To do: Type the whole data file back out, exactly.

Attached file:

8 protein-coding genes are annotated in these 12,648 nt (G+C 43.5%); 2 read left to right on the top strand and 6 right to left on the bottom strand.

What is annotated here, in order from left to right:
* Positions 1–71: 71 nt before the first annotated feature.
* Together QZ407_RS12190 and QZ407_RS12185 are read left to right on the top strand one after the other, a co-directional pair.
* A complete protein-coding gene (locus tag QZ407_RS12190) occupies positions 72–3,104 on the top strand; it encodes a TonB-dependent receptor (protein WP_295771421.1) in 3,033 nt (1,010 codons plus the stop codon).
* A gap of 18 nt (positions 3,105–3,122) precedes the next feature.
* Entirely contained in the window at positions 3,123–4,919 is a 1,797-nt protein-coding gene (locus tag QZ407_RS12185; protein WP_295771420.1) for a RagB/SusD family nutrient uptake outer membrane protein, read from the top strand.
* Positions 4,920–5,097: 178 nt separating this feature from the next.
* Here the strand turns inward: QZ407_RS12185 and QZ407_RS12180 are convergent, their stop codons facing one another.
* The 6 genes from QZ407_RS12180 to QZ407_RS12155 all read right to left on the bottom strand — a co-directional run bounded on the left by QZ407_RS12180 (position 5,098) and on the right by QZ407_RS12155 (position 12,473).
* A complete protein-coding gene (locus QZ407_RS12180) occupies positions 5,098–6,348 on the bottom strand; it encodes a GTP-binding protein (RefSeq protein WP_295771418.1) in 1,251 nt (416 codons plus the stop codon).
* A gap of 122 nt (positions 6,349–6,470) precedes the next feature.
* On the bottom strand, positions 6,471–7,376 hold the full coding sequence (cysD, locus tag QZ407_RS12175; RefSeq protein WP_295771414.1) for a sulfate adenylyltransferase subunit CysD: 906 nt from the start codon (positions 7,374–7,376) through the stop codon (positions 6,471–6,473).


8 protein-coding genes are annotated in these 12,648 nt (G+C 43.5%); 2 read left to right on the top strand and 6 right to left on the bottom strand.

What is annotated here, in order from left to right:
* Positions 1–71: 71 nt before the first annotated feature.
* Together QZ407_RS12190 and QZ407_RS12185 are read left to right on the top strand one after the other, a co-directional pair.
* A complete protein-coding gene (locus tag QZ407_RS12190) occupies positions 72–3,104 on the top strand; it encodes a TonB-dependent receptor (protein WP_295771421.1) in 3,033 nt (1,010 codons plus the stop codon).
* A gap of 18 nt (positions 3,105–3,122) precedes the next feature.
* Entirely contained in the window at positions 3,123–4,919 is a 1,797-nt protein-coding gene (locus tag QZ407_RS12185; protein WP_295771420.1) for a RagB/SusD family nutrient uptake outer membrane protein, read from the top strand.
* Positions 4,920–5,097: 178 nt separating this feature from the next.
* Here the strand turns inward: QZ407_RS12185 and QZ407_RS12180 are convergent, their stop codons facing one another.
* The 6 genes from QZ407_RS12180 to QZ407_RS12155 all read right to left on the bottom strand — a co-directional run bounded on the left by QZ407_RS12180 (position 5,098) and on the right by QZ407_RS12155 (position 12,473).
* A complete protein-coding gene (locus QZ407_RS12180) occupies positions 5,098–6,348 on the bottom strand; it encodes a GTP-binding protein (RefSeq protein WP_295771418.1) in 1,251 nt (416 codons plus the stop codon).
* A gap of 122 nt (positions 6,349–6,470) precedes the next feature.
* On the bottom strand, positions 6,471–7,376 hold the full coding sequence (cysD, locus tag QZ407_RS12175; RefSeq protein WP_295771414.1) for a sulfate adenylyltransferase subunit CysD: 906 nt from the start codon (positions 7,374–7,376) through the stop codon (positions 6,471–6,473).